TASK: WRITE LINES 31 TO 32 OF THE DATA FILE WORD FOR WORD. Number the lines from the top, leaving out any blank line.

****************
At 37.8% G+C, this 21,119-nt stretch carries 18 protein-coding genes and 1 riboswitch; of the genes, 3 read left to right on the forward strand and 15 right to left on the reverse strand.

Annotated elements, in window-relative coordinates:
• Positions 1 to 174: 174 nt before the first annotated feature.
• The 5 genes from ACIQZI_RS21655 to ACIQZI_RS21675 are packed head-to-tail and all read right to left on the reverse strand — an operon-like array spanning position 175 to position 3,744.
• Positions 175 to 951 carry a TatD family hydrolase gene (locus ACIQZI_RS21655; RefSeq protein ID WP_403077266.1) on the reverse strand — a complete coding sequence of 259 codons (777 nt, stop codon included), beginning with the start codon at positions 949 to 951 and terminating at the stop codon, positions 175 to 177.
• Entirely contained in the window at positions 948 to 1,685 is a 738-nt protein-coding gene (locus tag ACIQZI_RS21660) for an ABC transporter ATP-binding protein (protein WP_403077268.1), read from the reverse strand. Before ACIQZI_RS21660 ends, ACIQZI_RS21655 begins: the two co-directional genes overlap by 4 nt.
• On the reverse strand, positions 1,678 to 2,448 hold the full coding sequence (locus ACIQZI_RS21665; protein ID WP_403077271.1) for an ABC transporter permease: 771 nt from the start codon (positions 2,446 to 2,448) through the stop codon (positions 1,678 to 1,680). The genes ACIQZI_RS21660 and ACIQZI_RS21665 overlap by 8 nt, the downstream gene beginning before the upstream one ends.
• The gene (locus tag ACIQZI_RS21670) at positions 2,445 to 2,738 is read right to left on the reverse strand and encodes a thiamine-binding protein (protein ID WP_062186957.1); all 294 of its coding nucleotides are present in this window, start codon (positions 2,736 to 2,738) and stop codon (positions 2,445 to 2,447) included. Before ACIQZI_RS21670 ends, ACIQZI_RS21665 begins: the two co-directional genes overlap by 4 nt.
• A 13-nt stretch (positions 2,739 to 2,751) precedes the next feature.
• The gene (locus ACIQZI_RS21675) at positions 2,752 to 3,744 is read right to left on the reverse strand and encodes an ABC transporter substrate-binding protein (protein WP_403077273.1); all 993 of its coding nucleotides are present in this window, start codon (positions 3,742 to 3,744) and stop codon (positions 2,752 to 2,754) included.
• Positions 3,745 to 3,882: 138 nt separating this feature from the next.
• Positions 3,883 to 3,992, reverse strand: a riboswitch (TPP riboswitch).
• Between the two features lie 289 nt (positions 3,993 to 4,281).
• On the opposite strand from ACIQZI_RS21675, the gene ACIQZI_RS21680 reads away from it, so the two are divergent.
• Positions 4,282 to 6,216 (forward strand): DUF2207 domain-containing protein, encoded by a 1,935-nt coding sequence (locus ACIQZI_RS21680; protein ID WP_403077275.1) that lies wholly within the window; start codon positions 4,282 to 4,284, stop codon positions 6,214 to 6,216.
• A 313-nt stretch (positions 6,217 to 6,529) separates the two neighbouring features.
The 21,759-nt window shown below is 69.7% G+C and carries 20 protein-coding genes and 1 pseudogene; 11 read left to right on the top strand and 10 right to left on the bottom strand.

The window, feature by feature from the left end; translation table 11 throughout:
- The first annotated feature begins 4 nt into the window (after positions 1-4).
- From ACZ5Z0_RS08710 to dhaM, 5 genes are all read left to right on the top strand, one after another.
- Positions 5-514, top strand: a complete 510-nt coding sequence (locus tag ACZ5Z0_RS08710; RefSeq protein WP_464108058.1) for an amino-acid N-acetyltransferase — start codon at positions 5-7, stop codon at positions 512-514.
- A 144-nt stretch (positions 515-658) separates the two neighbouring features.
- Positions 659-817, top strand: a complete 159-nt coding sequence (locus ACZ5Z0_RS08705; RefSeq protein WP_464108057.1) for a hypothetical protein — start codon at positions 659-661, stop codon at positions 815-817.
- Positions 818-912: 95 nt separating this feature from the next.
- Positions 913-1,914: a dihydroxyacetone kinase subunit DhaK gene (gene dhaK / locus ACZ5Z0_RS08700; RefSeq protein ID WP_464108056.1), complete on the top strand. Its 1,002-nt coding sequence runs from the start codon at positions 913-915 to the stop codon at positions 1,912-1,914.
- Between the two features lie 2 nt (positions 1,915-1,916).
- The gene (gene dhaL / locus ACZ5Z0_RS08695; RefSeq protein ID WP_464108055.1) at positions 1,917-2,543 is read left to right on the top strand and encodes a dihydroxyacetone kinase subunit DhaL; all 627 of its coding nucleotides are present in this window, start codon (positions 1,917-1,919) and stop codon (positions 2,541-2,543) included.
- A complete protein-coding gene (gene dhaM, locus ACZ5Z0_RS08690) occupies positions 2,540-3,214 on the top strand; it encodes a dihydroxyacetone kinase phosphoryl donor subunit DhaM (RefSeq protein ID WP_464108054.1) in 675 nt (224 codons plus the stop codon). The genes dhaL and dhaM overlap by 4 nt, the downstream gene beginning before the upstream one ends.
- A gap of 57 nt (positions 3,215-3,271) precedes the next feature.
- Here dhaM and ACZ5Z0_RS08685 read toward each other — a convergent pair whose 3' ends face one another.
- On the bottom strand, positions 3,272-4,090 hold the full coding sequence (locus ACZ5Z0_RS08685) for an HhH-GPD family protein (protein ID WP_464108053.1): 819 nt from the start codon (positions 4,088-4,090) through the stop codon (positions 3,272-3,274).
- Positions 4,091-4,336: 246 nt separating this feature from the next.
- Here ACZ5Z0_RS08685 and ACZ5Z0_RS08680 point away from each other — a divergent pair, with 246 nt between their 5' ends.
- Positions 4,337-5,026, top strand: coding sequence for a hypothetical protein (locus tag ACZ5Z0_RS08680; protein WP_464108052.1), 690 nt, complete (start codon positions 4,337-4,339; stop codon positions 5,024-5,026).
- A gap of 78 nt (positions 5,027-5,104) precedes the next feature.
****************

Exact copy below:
- On the bottom strand, positions 3,272-4,090 hold the full coding sequence (locus ACZ5Z0_RS08685) for an HhH-GPD family protein (protein ID WP_464108053.1): 819 nt from the start codon (positions 4,088-4,090) through the stop codon (positions 3,272-3,274).
- Positions 4,091-4,336: 246 nt separating this feature from the next.